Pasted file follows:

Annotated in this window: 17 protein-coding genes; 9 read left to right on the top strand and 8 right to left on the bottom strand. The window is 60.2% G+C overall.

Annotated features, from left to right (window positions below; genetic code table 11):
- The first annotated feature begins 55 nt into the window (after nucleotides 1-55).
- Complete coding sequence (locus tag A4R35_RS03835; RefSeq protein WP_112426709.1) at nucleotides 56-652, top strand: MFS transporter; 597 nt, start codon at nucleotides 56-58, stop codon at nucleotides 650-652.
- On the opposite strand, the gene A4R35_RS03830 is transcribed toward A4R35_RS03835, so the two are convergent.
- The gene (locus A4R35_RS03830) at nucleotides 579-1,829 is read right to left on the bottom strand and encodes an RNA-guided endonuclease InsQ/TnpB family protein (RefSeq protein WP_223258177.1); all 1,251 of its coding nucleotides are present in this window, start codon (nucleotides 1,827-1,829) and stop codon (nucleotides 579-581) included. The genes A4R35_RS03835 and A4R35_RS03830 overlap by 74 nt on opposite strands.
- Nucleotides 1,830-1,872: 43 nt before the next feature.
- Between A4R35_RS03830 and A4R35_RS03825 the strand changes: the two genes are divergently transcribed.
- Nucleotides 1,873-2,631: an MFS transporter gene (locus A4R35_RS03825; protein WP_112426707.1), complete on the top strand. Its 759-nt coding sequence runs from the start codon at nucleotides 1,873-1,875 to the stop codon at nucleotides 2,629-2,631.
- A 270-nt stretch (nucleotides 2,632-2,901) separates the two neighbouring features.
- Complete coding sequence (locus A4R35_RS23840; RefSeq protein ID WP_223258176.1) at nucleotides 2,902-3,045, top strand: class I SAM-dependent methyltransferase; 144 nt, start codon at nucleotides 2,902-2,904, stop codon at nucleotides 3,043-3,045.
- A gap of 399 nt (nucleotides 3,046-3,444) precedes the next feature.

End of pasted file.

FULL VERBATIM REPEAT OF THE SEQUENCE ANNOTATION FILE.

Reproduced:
Annotated in this window: 17 protein-coding genes; 9 read left to right on the top strand and 8 right to left on the bottom strand. The window is 60.2% G+C overall.

Annotated features, from left to right (window positions below; genetic code table 11):
- The first annotated feature begins 55 nt into the window (after nucleotides 1-55).
- Complete coding sequence (locus tag A4R35_RS03835; RefSeq protein WP_112426709.1) at nucleotides 56-652, top strand: MFS transporter; 597 nt, start codon at nucleotides 56-58, stop codon at nucleotides 650-652.
- On the opposite strand, the gene A4R35_RS03830 is transcribed toward A4R35_RS03835, so the two are convergent.
- The gene (locus A4R35_RS03830) at nucleotides 579-1,829 is read right to left on the bottom strand and encodes an RNA-guided endonuclease InsQ/TnpB family protein (RefSeq protein WP_223258177.1); all 1,251 of its coding nucleotides are present in this window, start codon (nucleotides 1,827-1,829) and stop codon (nucleotides 579-581) included. The genes A4R35_RS03835 and A4R35_RS03830 overlap by 74 nt on opposite strands.
- Nucleotides 1,830-1,872: 43 nt before the next feature.
- Between A4R35_RS03830 and A4R35_RS03825 the strand changes: the two genes are divergently transcribed.
- Nucleotides 1,873-2,631: an MFS transporter gene (locus A4R35_RS03825; protein WP_112426707.1), complete on the top strand. Its 759-nt coding sequence runs from the start codon at nucleotides 1,873-1,875 to the stop codon at nucleotides 2,629-2,631.
- A 270-nt stretch (nucleotides 2,632-2,901) separates the two neighbouring features.
- Complete coding sequence (locus A4R35_RS23840; RefSeq protein ID WP_223258176.1) at nucleotides 2,902-3,045, top strand: class I SAM-dependent methyltransferase; 144 nt, start codon at nucleotides 2,902-2,904, stop codon at nucleotides 3,043-3,045.
- A gap of 399 nt (nucleotides 3,046-3,444) precedes the next feature.